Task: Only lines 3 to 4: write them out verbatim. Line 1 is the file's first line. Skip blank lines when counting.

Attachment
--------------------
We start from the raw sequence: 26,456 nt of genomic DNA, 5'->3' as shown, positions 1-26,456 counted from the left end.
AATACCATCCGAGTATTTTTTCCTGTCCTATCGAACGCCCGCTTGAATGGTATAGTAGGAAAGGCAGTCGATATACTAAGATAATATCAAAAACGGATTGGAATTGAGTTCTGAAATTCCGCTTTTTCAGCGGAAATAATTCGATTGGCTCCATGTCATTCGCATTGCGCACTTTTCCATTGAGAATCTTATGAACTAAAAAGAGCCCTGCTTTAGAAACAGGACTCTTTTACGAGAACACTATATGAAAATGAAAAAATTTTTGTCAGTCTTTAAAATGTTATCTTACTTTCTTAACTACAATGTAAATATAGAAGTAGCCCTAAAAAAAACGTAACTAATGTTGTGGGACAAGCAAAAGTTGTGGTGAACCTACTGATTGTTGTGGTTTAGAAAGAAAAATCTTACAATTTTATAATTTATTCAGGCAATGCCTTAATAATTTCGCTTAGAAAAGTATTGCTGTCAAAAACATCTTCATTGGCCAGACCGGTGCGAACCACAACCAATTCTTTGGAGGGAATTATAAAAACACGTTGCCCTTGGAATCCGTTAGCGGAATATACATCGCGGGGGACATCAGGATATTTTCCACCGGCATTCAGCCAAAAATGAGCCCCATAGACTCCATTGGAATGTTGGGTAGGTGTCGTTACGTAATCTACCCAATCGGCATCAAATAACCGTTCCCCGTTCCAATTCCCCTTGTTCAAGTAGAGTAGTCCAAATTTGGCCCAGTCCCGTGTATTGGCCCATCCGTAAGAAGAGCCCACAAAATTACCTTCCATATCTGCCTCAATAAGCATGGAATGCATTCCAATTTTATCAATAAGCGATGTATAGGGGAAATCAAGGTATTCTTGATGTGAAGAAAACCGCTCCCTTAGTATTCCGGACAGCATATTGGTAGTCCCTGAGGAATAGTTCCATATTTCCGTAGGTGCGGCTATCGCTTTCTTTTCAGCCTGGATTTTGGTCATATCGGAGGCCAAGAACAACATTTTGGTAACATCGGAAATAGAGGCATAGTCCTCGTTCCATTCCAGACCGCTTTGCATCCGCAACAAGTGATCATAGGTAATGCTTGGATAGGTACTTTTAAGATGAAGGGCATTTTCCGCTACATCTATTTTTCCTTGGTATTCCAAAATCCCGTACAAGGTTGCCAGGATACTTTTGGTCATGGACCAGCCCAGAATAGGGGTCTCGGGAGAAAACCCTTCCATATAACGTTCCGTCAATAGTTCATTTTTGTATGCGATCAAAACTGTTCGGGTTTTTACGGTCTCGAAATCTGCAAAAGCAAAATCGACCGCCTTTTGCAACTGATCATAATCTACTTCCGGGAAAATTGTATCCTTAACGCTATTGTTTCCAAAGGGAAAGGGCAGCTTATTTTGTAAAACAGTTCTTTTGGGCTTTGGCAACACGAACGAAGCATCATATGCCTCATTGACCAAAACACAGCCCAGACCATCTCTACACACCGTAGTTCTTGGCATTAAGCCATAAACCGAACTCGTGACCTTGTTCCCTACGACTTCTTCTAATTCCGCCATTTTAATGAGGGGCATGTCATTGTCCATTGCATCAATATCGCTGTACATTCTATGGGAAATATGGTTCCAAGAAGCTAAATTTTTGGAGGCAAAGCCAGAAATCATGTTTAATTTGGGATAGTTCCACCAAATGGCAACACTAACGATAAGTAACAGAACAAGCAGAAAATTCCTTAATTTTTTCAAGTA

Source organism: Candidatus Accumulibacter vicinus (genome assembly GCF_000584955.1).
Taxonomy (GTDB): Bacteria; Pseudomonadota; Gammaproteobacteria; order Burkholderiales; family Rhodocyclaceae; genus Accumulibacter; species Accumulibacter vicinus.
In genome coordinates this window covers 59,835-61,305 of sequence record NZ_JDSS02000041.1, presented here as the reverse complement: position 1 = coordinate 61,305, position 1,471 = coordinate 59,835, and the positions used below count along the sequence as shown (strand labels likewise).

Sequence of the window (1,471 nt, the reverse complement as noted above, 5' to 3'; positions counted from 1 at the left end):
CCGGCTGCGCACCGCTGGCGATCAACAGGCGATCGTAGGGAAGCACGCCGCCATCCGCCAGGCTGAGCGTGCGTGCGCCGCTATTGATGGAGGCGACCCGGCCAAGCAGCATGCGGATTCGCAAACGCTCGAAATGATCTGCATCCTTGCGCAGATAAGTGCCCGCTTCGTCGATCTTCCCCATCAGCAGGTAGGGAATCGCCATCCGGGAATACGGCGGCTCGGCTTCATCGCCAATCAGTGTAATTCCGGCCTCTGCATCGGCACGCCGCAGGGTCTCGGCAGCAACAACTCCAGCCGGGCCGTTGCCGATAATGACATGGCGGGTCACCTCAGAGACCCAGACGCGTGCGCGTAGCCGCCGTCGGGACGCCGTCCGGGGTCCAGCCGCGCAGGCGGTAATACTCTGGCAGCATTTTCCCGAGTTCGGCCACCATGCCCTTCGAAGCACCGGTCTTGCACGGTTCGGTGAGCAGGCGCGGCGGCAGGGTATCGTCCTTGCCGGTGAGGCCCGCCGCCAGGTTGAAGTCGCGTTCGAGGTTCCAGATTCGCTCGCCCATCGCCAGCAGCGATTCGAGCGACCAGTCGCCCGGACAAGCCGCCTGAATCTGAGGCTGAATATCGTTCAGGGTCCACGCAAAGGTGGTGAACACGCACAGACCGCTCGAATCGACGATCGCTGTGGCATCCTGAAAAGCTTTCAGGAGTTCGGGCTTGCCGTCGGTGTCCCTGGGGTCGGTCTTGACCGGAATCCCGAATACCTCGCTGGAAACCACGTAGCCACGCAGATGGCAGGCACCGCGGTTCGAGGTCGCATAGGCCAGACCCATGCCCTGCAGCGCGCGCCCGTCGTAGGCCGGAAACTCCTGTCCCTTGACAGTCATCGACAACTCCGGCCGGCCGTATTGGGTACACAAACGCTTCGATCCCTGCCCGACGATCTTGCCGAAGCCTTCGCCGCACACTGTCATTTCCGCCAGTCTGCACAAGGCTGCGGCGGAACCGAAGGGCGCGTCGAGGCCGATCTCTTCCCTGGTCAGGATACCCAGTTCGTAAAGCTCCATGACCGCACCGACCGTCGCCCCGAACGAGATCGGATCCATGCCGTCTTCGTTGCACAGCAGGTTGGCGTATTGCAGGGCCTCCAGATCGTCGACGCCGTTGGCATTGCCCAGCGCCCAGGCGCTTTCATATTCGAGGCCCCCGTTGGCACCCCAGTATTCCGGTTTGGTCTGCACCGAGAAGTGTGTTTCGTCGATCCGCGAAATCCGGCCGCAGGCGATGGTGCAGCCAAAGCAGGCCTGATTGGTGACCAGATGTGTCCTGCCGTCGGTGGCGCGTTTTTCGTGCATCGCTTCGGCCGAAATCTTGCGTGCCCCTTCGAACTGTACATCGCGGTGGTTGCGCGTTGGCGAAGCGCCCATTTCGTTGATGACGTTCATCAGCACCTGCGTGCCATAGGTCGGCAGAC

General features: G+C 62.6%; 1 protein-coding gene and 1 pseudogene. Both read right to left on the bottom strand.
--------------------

Source organism: Candidatus Accumulibacter vicinus (genome assembly GCF_000584955.1).
Taxonomy (GTDB): Bacteria; Pseudomonadota; Gammaproteobacteria; order Burkholderiales; family Rhodocyclaceae; genus Accumulibacter; species Accumulibacter vicinus.